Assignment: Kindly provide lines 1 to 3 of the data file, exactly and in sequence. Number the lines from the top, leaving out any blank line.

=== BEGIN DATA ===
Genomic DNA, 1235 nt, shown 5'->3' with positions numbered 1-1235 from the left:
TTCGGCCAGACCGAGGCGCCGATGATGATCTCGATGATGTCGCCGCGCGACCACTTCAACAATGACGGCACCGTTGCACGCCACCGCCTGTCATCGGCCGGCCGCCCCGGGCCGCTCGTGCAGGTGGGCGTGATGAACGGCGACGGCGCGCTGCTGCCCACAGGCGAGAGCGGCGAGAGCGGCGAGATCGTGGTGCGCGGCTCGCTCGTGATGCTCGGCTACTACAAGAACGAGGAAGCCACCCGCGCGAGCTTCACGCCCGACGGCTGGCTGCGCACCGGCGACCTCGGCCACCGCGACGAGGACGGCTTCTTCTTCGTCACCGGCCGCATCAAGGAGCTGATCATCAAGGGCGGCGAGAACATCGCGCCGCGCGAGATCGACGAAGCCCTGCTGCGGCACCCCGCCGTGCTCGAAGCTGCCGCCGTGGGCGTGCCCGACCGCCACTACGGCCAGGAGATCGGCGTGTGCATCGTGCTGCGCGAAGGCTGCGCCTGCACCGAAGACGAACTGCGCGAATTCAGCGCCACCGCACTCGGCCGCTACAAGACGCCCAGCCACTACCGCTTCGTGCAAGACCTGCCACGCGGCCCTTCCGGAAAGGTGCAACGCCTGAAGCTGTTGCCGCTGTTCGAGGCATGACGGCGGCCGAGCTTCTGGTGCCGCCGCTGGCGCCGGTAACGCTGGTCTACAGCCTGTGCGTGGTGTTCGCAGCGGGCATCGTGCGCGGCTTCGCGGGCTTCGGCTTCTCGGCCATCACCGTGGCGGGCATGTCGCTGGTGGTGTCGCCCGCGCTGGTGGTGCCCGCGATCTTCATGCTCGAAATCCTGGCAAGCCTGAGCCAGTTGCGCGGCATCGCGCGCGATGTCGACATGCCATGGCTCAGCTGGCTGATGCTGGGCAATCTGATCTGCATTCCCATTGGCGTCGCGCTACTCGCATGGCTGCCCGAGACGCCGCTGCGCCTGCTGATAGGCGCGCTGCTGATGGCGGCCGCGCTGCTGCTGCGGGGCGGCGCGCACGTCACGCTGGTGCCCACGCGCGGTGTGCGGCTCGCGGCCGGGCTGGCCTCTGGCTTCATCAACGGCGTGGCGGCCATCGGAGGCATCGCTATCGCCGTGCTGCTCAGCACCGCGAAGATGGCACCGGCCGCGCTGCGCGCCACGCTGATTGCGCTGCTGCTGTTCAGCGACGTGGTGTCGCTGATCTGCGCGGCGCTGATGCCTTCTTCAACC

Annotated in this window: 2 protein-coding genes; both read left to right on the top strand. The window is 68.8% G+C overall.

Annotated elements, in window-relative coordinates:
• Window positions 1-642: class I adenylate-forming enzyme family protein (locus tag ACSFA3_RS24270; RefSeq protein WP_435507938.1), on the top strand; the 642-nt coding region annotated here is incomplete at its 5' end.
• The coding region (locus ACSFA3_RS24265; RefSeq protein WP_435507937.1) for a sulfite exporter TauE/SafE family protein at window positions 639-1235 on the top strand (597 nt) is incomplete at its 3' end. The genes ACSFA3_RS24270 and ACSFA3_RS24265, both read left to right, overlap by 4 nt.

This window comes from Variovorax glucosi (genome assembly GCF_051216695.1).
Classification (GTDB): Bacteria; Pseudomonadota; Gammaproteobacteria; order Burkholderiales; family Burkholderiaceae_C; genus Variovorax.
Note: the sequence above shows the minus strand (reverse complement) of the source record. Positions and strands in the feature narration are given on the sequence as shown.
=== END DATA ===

Genomic DNA, 1235 nt, shown 5'->3' with positions numbered 1-1235 from the left:
TTCGGCCAGACCGAGGCGCCGATGATGATCTCGATGATGTCGCCGCGCGACCACTTCAACAATGACGGCACCGTTGCACGCCACCGCCTGTCATCGGCCGGCCGCCCCGGGCCGCTCGTGCAGGTGGGCGTGATGAACGGCGACGGCGCGCTGCTGCCCACAGGCGAGAGCGGCGAGAGCGGCGAGATCGTGGTGCGCGGCTCGCTCGTGATGCTCGGCTACTACAAGAACGAGGAAGCCACCCGCGCGAGCTTCACGCCCGACGGCTGGCTGCGCACCGGCGACCTCGGCCACCGCGACGAGGACGGCTTCTTCTTCGTCACCGGCCGCATCAAGGAGCTGATCATCAAGGGCGGCGAGAACATCGCGCCGCGCGAGATCGACGAAGCCCTGCTGCGGCACCCCGCCGTGCTCGAAGCTGCCGCCGTGGGCGTGCCCGACCGCCACTACGGCCAGGAGATCGGCGTGTGCATCGTGCTGCGCGAAGGCTGCGCCTGCACCGAAGACGAACTGCGCGAATTCAGCGCCACCGCACTCGGCCGCTACAAGACGCCCAGCCACTACCGCTTCGTGCAAGACCTGCCACGCGGCCCTTCCGGAAAGGTGCAACGCCTGAAGCTGTTGCCGCTGTTCGAGGCATGACGGCGGCCGAGCTTCTGGTGCCGCCGCTGGCGCCGGTAACGCTGGTCTACAGCCTGTGCGTGGTGTTCGCAGCGGGCATCGTGCGCGGCTTCGCGGGCTTCGGCTTCTCGGCCATCACCGTGGCGGGCATGTCGCTGGTGGTGTCGCCCGCGCTGGTGGTGCCCGCGATCTTCATGCTCGAAATCCTGGCAAGCCTGAGCCAGTTGCGCGGCATCGCGCGCGATGTCGACATGCCATGGCTCAGCTGGCTGATGCTGGGCAATCTGATCTGCATTCCCATTGGCGTCGCGCTACTCGCATGGCTGCCCGAGACGCCGCTGCGCCTGCTGATAGGCGCGCTGCTGATGGCGGCCGCGCTGCTGCTGCGGGGCGGCGCGCACGTCACGCTGGTGCCCACGCGCGGTGTGCGGCTCGCGGCCGGGCTGGCCTCTGGCTTCATCAACGGCGTGGCGGCCATCGGAGGCATCGCTATCGCCGTGCTGCTCAGCACCGCGAAGATGGCACCGGCCGCGCTGCGCGCCACGCTGATTGCGCTGCTGCTGTTCAGCGACGTGGTGTCGCTGATCTGCGCGGCGCTGATGCCTTCTTCAACC

Annotated in this window: 2 protein-coding genes; both read left to right on the top strand. The window is 68.8% G+C overall.